Pigs Pooping in the Woods: Forestry’s Regenerative Future

Jim Mann, an ecologist and now “tree farmer” in Scotland, is no fan of many of the world’s carbon offsetting programs. “Offsets have been a mess for many years and I’d go so far as to call them a scam in most cases. The people selling them know they don’t actually do what they say they will do.”

Instead he is trying to grow a different, regenerative model in forestry, one that relies on pigs scuttling through the woodlands, producing biochar, restoring peatlands, and experimenting with all that nature has to offer. He calls it his The Future Forest Company.

The business of reforestation has its challenges, many of which have been widely documented and discussed: often the wrong species of trees are used, instead of native ones; they’re planted on land that may have new ownership in a few years; there’s local politics at work which can come into play years after a project has been launched. Yet reforestation is very much needed. The UK, for example, where Mann works, has only 13 percent of its woodland left. More than two-thirds of the land in the UK is farmed, which Mann defines as “degraded” land in most scenarios because its soil health has depleted over decades of continuous farming. Currently, just about 3 percent of the country’s land is devoted to agroforestry.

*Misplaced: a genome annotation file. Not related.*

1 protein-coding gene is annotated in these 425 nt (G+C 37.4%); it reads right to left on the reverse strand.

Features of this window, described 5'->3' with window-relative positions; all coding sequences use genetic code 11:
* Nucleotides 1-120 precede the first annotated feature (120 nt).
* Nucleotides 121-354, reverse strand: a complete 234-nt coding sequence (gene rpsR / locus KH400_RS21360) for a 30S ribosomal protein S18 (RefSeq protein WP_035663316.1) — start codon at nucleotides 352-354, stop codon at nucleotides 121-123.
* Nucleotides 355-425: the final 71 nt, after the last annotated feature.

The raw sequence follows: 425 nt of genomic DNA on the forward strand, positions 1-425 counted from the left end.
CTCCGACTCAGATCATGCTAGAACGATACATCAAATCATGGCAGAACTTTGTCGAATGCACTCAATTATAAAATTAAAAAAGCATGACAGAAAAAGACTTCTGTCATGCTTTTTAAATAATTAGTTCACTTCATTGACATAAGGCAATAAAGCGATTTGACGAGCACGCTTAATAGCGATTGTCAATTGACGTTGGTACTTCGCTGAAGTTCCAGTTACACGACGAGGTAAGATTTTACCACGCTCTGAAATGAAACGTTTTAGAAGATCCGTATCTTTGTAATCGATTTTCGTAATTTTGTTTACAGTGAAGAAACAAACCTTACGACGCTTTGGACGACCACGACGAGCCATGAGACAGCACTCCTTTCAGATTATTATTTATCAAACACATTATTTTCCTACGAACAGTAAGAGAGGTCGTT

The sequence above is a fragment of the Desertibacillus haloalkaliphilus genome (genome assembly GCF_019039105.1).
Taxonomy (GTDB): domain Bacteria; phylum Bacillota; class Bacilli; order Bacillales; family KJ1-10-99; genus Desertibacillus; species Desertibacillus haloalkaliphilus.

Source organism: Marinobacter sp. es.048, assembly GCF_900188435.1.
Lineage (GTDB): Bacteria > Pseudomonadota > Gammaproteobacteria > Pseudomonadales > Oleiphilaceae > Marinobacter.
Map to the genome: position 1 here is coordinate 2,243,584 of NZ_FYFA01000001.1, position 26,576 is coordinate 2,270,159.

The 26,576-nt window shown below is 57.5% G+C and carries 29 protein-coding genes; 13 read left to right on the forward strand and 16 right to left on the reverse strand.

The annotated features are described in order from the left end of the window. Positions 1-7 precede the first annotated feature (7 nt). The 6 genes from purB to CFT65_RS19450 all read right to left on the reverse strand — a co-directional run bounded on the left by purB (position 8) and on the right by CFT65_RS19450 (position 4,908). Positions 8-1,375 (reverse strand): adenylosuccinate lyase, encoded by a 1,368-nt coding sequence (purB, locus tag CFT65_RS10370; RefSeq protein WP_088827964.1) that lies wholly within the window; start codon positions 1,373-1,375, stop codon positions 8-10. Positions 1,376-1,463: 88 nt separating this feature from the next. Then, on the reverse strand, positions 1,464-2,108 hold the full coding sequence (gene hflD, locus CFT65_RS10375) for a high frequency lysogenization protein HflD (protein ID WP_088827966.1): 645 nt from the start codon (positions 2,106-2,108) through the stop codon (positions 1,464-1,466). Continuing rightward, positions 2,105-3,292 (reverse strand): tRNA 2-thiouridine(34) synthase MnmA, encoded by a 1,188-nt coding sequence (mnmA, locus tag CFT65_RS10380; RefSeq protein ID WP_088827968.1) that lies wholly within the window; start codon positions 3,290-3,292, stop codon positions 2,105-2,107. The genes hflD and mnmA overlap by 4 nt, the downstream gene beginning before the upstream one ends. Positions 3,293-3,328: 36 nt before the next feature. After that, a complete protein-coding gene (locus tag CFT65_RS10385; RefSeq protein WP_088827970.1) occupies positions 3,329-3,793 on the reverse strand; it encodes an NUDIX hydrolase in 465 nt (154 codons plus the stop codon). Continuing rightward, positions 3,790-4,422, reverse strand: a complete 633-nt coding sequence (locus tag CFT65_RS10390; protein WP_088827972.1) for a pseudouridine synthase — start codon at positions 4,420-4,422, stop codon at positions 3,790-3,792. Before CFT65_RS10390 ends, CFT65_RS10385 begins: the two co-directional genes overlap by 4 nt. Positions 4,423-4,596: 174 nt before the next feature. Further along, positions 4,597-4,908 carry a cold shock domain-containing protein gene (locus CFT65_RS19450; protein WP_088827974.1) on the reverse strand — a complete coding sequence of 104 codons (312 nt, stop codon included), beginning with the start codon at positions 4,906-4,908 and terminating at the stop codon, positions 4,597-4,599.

“It’s a really complex issue and the solution won’t be easy or straightforward either. But all the work we are doing has a positive impact, albeit small in global terms, so we’ll keep trying to scale it up and maximize the good we can do and hope there are others who do the same in the cultures and areas of the world that they understand,” Mann says from his outpost in Scotland.

Regenerative forestry is about far more than planting trees.

A former technologist and entrepreneur, Mann had a successful career launching and running companies. But in 2019, together with co-founder Jade Read, he decided to explore a nature-based venture: crafting a business model that would enable him to reforest large swaths of Scotland. They started with 430 acres south of Glasgow, where over 20,000 trees have been planted in the past year, relying on a mix of deciduous trees to mimic the old native forests of the region. 

The goal is to plant 50 million trees by 2025 throughout Scotland. In the past year, The Future Forest Company (FFC) has acquired another 2,000 acres on the Isle of Mull. By working in Scotland, where land is more affordable, Mann says he is able to keep costs low, planting a tree for 5 GBP or less. Currently, the company owns over 5,000 acres and aspires to buy more.

But regenerative forestry is about far more than planting trees. He has made each of the forests and woodlands home to Mangalitsa pigs, a curly-haired variety well-suited to the Scottish climate, who like to rummage through the trees. “They’re bullet-proof pigs, close to a wild boar, so ideal,” he adds. 

These pigs trample all over the bracken, breaking up these hardy plants blanketing the forest floor. Bracken is a “problem because a lot of the other native plant species struggle to come through. We need a bit of soil disturbance to get the seed bank to rise up,” Mann explains.